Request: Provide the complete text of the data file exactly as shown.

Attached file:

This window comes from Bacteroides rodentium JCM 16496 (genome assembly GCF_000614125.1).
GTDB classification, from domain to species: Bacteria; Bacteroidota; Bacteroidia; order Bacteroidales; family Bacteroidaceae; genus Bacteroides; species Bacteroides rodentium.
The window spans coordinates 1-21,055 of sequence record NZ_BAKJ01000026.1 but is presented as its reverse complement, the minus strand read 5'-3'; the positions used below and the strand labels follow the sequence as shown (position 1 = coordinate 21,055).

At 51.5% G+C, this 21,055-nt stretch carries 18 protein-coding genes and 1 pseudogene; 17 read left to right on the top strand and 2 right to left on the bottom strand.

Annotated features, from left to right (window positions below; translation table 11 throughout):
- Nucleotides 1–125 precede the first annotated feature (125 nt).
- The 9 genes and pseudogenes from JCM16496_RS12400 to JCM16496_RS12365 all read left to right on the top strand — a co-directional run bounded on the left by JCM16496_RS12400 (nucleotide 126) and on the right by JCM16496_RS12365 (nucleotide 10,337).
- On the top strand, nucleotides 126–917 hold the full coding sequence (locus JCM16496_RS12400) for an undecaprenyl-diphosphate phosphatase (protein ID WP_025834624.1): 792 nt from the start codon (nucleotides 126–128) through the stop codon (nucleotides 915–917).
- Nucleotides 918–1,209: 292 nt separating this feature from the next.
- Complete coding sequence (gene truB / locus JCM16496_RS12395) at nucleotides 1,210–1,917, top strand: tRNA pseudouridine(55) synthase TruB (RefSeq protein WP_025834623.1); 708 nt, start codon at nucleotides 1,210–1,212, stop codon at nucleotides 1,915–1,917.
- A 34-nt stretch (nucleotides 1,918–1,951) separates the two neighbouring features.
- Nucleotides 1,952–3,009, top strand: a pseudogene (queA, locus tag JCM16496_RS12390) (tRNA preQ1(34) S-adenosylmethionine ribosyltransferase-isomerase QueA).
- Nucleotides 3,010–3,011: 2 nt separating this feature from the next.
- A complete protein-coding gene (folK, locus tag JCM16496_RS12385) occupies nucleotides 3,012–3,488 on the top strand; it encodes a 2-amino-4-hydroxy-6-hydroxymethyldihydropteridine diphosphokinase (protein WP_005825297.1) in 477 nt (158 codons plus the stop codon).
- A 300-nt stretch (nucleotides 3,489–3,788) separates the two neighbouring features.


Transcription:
This window comes from Bacteroides rodentium JCM 16496 (genome assembly GCF_000614125.1).
GTDB classification, from domain to species: Bacteria; Bacteroidota; Bacteroidia; order Bacteroidales; family Bacteroidaceae; genus Bacteroides; species Bacteroides rodentium.
The window spans coordinates 1-21,055 of sequence record NZ_BAKJ01000026.1 but is presented as its reverse complement, the minus strand read 5'-3'; the positions used below and the strand labels follow the sequence as shown (position 1 = coordinate 21,055).

At 51.5% G+C, this 21,055-nt stretch carries 18 protein-coding genes and 1 pseudogene; 17 read left to right on the top strand and 2 right to left on the bottom strand.

Annotated features, from left to right (window positions below; translation table 11 throughout):
- Nucleotides 1–125 precede the first annotated feature (125 nt).
- The 9 genes and pseudogenes from JCM16496_RS12400 to JCM16496_RS12365 all read left to right on the top strand — a co-directional run bounded on the left by JCM16496_RS12400 (nucleotide 126) and on the right by JCM16496_RS12365 (nucleotide 10,337).
- On the top strand, nucleotides 126–917 hold the full coding sequence (locus JCM16496_RS12400) for an undecaprenyl-diphosphate phosphatase (protein ID WP_025834624.1): 792 nt from the start codon (nucleotides 126–128) through the stop codon (nucleotides 915–917).
- Nucleotides 918–1,209: 292 nt separating this feature from the next.
- Complete coding sequence (gene truB / locus JCM16496_RS12395) at nucleotides 1,210–1,917, top strand: tRNA pseudouridine(55) synthase TruB (RefSeq protein WP_025834623.1); 708 nt, start codon at nucleotides 1,210–1,212, stop codon at nucleotides 1,915–1,917.
- A 34-nt stretch (nucleotides 1,918–1,951) separates the two neighbouring features.
- Nucleotides 1,952–3,009, top strand: a pseudogene (queA, locus tag JCM16496_RS12390) (tRNA preQ1(34) S-adenosylmethionine ribosyltransferase-isomerase QueA).
- Nucleotides 3,010–3,011: 2 nt separating this feature from the next.
- A complete protein-coding gene (folK, locus tag JCM16496_RS12385) occupies nucleotides 3,012–3,488 on the top strand; it encodes a 2-amino-4-hydroxy-6-hydroxymethyldihydropteridine diphosphokinase (protein WP_005825297.1) in 477 nt (158 codons plus the stop codon).
- A 300-nt stretch (nucleotides 3,489–3,788) separates the two neighbouring features.